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A General History of Europe (350-1900) (Classic Reprint)
Oliver J. Thatcher
No preview available - 2018
alliance army Austria became bishop of Rome Bohemia called Catholic century Chap Charles Christian Church cities civil claims clergy conquered conquest Constantinople council court crown crusade death declared duchy duke Dutch east elected emperor empire England English established Europe feudal fief France Frederick French Germany Greek Gregory Hapsburg Henry Henry III Henry's History House of Hapsburg Huguenots imperial independent Italy Justinian Karl Kerbogha king king's kingdom land large number League Lombardy lord Louis Ludwig Luther Macmillan Mary ment Middle Age Milan Mohammed Mohammedans monasteries monasticism monks Napoleon Netherlands nobility nobles Norsemen Otto papacy papal Parliament party peace Peace of Westphalia Philip political pope possession princes Protestant Protestantism provinces Prussia reform reign religious Renaissance revolt Rhine Roman royal rule Scribner Sicily Slavs soon Spain Spanish SPECIAL TOPICS struggle succeeded success successor territory throne tion took troops vassal victory William
Page 571 - Its boundaries were drawn on the north by the Danube, and on the south by the Balkan Mountains.
Page 283 - ... decision was afterward founded the Treaty of Partition of the Ocean, concluded at Tordesillas, in Spain, June 7, 1494, between the governments of Spain and Portugal. By this treaty the Portuguese were to enjoy and possess the exclusive right to all the seas and territories east of a meridian line passing three hundred and seventy leagues west of the Cape Verde Islands, and the Spaniards were to possess the same right to all the seas and lands west of that line. The two nations thus settled the...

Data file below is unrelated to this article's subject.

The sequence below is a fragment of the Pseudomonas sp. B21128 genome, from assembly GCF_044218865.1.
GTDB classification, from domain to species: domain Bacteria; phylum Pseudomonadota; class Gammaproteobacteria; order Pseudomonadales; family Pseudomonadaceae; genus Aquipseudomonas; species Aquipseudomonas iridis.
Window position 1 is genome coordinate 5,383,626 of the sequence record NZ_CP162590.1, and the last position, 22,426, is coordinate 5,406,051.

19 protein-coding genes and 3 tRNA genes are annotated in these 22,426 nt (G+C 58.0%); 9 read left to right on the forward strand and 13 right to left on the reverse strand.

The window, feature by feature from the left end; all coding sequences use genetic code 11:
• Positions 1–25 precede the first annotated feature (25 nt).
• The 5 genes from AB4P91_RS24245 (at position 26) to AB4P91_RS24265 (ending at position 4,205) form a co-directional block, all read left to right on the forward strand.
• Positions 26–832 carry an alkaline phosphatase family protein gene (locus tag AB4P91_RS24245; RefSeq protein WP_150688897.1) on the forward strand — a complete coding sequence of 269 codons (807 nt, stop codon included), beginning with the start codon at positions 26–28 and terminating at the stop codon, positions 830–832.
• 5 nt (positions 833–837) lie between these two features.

Page 517 - On March i he landed unexpectedly near Cannes, accompanied by a guard of eight hundred of his old veterans, who had been permitted to attend him in exile, and no sooner had he displayed his banners, than his former soldiers streamed to the standards to which they were attached with heart and soul by innumerable glorious memories. Marshal Ney, who was sent out by Louis XVIII. to take Napoleon captive, broke into tears at sight of his old leader, and folded him in his arms. There was no resisting the...
Page 8 - ... annexed extensive areas in Europe, Asia, and Africa, but who had come to feel that the empire did not have the resources necessary to conquer, hold, and impose its culture upon additional peoples. With rare exceptions the later Roman emperors followed his advice. At the time of Augustus' death in 14 AD the Roman Empire extended from the Atlantic in the west to the Euphrates and the Syrian Desert in the east, and from the Rhine-Danube line in the north to the African deserts in the south. Augustus...
Page 60 - In this tomb lies the body of Charles, the Great and Orthodox Emperor, who gloriously extended the kingdom of the Franks, and reigned prosperously for forty-seven years. He died at the age of seventy, in the year of our Lord 814, the 7th Indiction, on the 28th day of January.
Page 411 - ... principles. In 1655 he began persecuting those who held to the Book of Common Prayer, and long before his end he had the bitter conviction that the government of the Puritan Commonwealth rested on no single principle that had taken root in the nation, and that it lived entirely by the will and vigor of one man.
Page 450 - Germany, and seemed on the point of becoming mistress of Germany.') Aware that in that case he could not hold his new conquest a year, Frederick was moved to strike a second blow. In 1744 he began the Second Silesian War, in which his calculations were completely successful. (He first relieved the French and the Bavarians by drawing the Austrians upon himself, and then he defeated his enemy signally at the battle of Hohenfriedberg (1745). On Christmas day, 1745, Maria Theresa bought her peace of...
Page 20 - Christian churches were to be destroyed; all copies of the Bible were to be burned; all Christians were to be deprived of public office and civil rights; and at last all, without exception, were to sacrifice to the gods upon pain of death.
Page 191 - They studied physiology and hygiene, and ^°ry " their "unatcria medica" was practically the same as ours to-day. ^lany of their methods of treatment are still in use among us. Their surgeons understood the use of anaesthetics and performed some of the most difficult operations known. At the time when in Europe the practice of medicine was forbidden by the Church, which expected cures to be effected by religious rites performed by the c'ergy, the Arabs had a real science of medicine.